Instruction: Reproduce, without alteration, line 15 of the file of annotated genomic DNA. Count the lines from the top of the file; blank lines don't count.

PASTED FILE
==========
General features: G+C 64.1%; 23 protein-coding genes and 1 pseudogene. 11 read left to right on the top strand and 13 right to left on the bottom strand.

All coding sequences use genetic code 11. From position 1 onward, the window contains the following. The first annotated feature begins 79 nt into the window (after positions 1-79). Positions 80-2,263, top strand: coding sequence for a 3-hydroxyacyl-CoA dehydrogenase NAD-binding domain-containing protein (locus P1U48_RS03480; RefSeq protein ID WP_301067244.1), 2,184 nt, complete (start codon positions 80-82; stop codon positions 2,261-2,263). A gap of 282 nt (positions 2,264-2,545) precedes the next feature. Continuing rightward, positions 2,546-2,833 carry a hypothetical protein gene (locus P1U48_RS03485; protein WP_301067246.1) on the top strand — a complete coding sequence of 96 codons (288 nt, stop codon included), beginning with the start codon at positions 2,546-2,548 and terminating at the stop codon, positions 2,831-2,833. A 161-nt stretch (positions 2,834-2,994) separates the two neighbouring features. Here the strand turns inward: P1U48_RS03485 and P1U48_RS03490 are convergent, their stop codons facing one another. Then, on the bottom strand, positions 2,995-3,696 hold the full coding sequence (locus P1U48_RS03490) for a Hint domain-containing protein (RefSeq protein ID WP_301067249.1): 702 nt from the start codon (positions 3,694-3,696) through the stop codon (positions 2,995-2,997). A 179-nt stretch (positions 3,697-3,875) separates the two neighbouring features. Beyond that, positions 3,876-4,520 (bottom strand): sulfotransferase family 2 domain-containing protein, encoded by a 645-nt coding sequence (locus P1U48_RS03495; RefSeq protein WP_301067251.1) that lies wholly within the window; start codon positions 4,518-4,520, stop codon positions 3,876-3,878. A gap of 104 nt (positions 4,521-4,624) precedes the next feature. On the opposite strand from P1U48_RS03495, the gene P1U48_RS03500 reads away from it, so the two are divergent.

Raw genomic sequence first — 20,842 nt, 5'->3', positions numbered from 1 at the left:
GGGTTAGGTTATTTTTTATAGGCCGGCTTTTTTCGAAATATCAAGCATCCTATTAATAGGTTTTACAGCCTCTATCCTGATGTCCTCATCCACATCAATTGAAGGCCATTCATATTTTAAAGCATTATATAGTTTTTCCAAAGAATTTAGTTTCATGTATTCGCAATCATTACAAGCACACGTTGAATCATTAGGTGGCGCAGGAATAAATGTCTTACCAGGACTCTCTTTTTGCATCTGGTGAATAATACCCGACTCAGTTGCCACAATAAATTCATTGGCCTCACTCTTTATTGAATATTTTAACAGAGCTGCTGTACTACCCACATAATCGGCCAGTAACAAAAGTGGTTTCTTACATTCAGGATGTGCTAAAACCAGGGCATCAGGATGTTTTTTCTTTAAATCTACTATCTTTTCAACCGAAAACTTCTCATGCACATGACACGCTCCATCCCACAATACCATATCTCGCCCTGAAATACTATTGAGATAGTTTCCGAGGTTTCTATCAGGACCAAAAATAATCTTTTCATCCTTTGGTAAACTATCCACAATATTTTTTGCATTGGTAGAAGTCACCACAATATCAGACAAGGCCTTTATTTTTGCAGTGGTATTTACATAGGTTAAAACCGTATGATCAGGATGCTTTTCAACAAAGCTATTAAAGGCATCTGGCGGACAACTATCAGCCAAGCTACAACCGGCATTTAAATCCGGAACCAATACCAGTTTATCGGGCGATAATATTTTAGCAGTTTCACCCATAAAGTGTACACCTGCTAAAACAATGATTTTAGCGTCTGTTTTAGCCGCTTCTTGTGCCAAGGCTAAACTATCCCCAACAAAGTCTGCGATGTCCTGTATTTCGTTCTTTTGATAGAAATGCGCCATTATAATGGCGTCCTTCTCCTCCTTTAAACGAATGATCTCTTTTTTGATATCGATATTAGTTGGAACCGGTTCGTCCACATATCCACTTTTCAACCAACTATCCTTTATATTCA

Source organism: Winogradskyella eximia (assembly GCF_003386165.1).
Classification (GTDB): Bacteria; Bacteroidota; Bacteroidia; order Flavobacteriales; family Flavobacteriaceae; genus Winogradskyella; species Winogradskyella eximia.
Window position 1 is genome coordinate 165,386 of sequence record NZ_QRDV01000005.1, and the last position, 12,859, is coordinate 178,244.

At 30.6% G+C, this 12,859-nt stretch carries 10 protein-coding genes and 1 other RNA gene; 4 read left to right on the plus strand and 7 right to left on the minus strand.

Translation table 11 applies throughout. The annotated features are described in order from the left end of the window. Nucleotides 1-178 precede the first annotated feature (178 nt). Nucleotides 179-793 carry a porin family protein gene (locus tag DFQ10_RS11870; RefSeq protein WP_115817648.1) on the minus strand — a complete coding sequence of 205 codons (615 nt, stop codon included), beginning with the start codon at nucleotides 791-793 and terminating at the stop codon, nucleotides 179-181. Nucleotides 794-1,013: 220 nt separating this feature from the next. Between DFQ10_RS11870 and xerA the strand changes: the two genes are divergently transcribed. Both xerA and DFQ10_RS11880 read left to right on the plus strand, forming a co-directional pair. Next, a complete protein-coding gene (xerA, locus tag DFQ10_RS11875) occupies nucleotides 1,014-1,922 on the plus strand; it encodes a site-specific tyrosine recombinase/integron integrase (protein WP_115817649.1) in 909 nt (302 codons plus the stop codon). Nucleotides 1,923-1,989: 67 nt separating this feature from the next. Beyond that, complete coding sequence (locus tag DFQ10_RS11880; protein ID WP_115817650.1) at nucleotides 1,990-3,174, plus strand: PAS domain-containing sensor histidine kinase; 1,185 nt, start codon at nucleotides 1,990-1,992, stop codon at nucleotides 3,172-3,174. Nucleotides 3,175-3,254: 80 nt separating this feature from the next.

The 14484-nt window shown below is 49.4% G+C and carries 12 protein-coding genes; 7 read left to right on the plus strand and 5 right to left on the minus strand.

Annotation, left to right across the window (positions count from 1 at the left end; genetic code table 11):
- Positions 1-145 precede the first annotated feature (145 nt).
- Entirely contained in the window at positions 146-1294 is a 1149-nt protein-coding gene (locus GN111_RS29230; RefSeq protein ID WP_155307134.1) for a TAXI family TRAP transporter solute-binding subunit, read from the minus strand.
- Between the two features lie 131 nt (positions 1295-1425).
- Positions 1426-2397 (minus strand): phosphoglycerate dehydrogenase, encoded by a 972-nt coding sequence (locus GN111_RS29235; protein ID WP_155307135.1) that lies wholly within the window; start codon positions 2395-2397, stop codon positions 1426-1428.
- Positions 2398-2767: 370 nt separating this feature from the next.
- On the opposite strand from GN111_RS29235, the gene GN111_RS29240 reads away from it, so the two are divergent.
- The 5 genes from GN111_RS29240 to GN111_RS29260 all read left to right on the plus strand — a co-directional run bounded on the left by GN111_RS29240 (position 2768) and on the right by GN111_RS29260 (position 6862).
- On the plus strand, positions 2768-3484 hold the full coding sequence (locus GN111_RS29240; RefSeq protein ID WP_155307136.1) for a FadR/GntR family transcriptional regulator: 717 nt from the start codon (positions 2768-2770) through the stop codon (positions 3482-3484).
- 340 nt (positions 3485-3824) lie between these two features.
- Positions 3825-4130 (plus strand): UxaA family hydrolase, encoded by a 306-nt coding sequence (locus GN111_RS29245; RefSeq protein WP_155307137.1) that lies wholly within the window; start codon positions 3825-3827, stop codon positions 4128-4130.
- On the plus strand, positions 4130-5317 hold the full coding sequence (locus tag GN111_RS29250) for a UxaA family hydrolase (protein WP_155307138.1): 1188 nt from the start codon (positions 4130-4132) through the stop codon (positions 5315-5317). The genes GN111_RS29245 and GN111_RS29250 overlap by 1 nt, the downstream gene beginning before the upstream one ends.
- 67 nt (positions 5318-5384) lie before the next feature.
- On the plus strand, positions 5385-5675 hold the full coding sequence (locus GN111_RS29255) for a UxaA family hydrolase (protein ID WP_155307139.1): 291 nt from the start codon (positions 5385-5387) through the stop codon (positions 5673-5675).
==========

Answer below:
- Positions 1426-2397 (minus strand): phosphoglycerate dehydrogenase, encoded by a 972-nt coding sequence (locus GN111_RS29235; protein ID WP_155307135.1) that lies wholly within the window; start codon positions 2395-2397, stop codon positions 1426-1428.